It is evident that in the instant case [the authorities] departed from the relevant law
and the established practice ... by deliberately misquoting the relevant provisions with
a view to creating conditions for the complainants conviction at all costs.
...
[T]he complainant proved beyond doubt, by presenting a valid visa for an extended
stay, the contract on the use of a flat and a social security certificate, that he has de
jure and de facto been living in the Czech Republic, and that he had legally bought the
car in accordance with the Czech laws. [It follows that] the complainant perfectly
legally entered Croatia in accordance with Article 5 subparagraph (b) ... of [Annex C
to] the Convention on Temporary Admission, and that by so doing he did not commit
a customs offence defined in section 241(1) subparagraph 10 of the Customs Act. In
any event, the customs office [in question] would not have allowed the complainant to
enter the territory of Croatia if he did not satisfy the said conditions.
It is totally unclear why the complainant should, as stated in the first-instance
decision, pay any customs debt [in the situation] where he did not ask for customs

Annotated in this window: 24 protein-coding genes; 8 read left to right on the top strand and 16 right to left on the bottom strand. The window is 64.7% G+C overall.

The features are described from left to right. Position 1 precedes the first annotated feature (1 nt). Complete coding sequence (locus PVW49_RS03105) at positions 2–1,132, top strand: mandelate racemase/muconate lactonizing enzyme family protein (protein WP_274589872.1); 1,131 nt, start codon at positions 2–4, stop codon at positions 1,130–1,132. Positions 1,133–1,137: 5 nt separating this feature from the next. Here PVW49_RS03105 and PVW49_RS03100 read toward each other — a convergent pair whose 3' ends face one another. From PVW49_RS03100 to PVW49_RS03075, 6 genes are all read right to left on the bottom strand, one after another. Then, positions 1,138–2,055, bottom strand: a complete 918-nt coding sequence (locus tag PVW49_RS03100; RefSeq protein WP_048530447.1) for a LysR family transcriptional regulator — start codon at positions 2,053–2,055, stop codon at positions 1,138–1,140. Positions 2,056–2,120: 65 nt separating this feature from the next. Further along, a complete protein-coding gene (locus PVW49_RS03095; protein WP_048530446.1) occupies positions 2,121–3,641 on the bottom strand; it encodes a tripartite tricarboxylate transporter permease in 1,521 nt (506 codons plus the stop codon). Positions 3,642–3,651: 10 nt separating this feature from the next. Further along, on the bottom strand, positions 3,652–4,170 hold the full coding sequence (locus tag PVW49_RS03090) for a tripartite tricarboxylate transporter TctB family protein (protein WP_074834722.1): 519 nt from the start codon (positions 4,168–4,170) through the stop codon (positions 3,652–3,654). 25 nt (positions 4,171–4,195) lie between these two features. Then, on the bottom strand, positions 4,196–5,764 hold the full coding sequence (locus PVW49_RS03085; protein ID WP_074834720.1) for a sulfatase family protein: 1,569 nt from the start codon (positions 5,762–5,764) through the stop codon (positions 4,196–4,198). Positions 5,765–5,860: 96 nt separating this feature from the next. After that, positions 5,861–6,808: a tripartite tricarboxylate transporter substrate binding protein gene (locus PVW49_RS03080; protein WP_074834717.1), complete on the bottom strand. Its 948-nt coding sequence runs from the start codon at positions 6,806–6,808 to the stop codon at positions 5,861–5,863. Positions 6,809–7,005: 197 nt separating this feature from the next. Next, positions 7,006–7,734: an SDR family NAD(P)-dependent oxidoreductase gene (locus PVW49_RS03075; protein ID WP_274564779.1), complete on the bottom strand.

clearance but only temporary admission. If the customs authorities considered that
temporary admission was not allowed then they could have ordered that the car be
exported from Croatia ... at the expense of the complainant.
The above described proceedings are certainly a chicanery for the reasons as stated
and at the same time constitute a dangerous precedent for all other citizens of Croatia
...
If such proceedings would apply to all Croatian nationals operating cars with foreign
licence plates, only a few [such] cars daily could enter Croatia. Besides, if that view of
the lower judicial and other authorities on the [interpretation of the relevant]
substantive law is to be accepted, not a single one of hundreds of thousands of
Croatian citizens temporarily working in Germany, Italy or Switzerland could enter
Croatia because they all legally have domicile in Croatia. [In this way] several
thousands of cars should be confiscated every year, especially from citizens of Bosnia
and Herzegovina having double nationality who enter Croatia on a daily basis.
In particular, the [contested] decisions infringed the right to impartial and fair
proceedings guaranteed by Article 29 of the Croatian Constitution because for the
reasons set out above those decisions are certainly neither fair nor impartial. On the